Government Shutdown in Effect. What Now?
Shortly after midnight this morning, the White House ordered federal government agencies to begin shutting down, furloughing thousands of workers and curtailing some services for the first time in nearly 18 years. Meanwhile, President Obama’s health care law went into effect today.
In a last effort for congressional agreement at approximately 1am today, House Republicans voted to reaffirm Obamacare amendments they attached to a spending bill that would have kept the government running (and that the Senate had earlier rejected). The House also requested that the Senate convene a conference committee to work out their differences over the funding plan. However, Senate Majority Leader Harry Reid rejected that proposal. Additional House amendments would have delayed the Obamacare individual mandate and eliminated health insurance premium subsidies for members of Congress, their staffs and the president.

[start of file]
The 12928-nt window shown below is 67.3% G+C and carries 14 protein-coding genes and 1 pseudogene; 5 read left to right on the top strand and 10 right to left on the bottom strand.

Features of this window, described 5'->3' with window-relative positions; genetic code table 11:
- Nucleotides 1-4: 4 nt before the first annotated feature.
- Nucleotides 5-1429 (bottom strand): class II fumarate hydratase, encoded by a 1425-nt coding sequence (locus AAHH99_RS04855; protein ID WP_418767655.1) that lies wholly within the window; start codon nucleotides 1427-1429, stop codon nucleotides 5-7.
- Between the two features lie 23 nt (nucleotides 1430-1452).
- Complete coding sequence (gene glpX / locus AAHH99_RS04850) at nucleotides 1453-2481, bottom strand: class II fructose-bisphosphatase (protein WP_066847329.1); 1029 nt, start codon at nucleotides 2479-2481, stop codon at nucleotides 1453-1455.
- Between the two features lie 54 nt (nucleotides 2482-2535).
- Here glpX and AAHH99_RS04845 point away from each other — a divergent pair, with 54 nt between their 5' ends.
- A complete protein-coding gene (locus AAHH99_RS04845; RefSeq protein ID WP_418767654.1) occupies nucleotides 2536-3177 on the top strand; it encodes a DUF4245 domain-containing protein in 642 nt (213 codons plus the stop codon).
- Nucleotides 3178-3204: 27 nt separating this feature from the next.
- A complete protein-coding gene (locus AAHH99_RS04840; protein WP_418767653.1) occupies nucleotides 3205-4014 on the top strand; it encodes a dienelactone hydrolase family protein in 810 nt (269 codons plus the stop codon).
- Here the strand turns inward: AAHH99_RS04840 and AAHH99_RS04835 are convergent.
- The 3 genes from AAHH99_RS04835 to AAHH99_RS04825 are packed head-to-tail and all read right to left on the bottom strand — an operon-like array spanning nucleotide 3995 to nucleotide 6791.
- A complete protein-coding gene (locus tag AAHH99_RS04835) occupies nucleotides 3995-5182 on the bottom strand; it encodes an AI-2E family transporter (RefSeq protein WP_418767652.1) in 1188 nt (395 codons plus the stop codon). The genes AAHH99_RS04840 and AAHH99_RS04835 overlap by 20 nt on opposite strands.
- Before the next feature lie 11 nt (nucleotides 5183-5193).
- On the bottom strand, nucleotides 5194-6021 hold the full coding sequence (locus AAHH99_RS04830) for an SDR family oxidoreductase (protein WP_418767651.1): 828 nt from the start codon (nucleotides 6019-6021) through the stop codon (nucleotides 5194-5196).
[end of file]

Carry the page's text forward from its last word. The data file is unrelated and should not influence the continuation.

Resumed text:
What's next? The Senate then halted business until later today, while the House took steps to open talks. But Reid dismissed the House proposal to begin conference committee negotiation. He also demanded that the House accept the Senate’s six-week stopgap spending bill, which has no policy prescriptions, before negotiations begin. It is expected Congress will continue budget talks today (at least privately, in caucus), while also focusing on the debt ceiling which expires later this month.
Unlike 2011, there have been no suggested discussions about the federal government bond rating being reduced, or not being able to fund interest payments on government debt, according to comments on Bloomberg this morning by David Stockman, former director of the OMB; of course, these scenarios have not yet matured.